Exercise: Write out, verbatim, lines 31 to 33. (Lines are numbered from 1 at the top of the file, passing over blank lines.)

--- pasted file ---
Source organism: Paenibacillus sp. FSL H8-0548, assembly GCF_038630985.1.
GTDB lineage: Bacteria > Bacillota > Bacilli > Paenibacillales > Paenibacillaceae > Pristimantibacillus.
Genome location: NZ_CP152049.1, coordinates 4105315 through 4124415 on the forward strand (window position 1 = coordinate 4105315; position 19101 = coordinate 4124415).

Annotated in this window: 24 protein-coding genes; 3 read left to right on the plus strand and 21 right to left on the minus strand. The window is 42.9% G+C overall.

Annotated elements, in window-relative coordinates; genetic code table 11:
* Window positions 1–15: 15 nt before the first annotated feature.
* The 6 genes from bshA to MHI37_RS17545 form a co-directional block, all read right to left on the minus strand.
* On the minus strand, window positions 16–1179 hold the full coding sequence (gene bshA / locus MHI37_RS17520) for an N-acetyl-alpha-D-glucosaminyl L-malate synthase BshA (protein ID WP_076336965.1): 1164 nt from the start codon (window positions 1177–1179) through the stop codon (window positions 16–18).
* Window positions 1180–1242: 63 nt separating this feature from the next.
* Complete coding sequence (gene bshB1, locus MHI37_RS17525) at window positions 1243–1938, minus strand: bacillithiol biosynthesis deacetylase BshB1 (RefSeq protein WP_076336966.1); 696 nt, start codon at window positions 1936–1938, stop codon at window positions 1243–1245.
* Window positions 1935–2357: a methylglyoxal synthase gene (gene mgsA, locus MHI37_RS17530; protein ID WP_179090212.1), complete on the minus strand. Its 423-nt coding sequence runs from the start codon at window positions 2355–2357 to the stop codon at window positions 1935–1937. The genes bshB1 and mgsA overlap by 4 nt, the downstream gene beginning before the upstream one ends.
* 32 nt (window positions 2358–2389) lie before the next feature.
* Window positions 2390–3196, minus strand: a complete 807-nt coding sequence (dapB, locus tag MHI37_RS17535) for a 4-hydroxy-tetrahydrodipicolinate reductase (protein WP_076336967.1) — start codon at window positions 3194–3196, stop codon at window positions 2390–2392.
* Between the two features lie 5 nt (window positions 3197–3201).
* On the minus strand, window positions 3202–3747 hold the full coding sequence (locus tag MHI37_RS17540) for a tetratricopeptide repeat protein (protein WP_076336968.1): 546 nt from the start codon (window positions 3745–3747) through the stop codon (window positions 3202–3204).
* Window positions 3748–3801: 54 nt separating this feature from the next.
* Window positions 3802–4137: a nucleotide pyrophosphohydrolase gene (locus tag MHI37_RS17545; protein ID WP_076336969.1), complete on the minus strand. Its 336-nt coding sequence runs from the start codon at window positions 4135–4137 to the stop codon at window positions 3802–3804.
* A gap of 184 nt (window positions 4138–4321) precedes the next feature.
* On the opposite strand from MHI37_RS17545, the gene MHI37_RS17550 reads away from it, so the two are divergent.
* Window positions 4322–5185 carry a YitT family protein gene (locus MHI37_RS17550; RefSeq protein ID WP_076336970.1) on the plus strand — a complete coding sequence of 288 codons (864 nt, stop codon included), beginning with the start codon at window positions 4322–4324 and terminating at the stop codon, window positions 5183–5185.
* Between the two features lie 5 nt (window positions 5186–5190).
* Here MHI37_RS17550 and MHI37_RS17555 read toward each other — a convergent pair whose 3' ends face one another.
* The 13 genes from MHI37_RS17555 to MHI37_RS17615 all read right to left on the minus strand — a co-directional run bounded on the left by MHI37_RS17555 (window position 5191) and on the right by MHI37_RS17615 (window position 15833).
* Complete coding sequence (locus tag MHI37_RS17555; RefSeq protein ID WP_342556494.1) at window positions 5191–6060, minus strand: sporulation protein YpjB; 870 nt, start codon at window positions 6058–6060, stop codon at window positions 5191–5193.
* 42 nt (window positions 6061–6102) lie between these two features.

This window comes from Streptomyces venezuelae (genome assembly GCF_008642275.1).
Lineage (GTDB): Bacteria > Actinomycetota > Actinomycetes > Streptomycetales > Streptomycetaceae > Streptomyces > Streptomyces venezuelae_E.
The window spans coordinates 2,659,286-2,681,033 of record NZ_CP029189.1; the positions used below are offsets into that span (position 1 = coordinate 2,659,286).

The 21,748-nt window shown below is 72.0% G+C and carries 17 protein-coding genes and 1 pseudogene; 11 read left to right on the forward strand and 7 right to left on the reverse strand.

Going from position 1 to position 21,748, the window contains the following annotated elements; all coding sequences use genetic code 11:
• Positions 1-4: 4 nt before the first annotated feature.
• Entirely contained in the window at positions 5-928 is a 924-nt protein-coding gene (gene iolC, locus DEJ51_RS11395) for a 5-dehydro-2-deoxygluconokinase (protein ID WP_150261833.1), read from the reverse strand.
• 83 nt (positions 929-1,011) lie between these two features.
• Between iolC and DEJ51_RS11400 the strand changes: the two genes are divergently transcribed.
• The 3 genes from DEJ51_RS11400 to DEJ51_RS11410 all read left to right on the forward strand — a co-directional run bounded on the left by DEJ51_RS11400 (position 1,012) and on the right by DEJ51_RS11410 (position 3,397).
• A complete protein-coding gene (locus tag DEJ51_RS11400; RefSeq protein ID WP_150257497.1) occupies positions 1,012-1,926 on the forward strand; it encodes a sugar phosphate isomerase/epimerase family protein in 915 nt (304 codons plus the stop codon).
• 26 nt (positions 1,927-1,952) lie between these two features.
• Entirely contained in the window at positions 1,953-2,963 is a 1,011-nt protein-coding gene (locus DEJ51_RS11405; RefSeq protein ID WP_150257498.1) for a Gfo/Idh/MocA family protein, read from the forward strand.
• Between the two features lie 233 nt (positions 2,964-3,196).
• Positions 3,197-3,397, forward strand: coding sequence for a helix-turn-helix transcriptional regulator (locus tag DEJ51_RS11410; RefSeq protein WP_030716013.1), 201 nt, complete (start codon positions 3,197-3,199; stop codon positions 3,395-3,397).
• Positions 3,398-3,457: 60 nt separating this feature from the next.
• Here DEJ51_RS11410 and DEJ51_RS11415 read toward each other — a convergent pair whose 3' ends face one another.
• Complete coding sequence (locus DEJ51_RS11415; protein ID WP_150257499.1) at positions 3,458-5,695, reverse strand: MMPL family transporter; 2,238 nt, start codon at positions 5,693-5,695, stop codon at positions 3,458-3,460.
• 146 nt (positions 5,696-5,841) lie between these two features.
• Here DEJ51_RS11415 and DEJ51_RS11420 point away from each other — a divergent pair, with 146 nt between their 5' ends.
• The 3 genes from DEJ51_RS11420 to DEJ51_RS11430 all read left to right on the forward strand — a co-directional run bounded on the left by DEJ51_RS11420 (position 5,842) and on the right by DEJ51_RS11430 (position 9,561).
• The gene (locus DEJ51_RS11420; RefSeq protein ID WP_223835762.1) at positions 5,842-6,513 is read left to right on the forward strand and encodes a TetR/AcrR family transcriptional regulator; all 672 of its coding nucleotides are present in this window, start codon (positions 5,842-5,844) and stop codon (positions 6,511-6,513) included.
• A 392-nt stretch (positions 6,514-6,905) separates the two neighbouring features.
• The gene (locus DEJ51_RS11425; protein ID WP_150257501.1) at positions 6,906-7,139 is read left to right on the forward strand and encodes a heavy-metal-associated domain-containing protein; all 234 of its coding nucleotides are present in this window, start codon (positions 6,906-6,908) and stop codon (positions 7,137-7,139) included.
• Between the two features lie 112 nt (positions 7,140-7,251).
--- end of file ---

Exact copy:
• Positions 1-4: 4 nt before the first annotated feature.
• Entirely contained in the window at positions 5-928 is a 924-nt protein-coding gene (gene iolC, locus DEJ51_RS11395) for a 5-dehydro-2-deoxygluconokinase (protein ID WP_150261833.1), read from the reverse strand.
• 83 nt (positions 929-1,011) lie between these two features.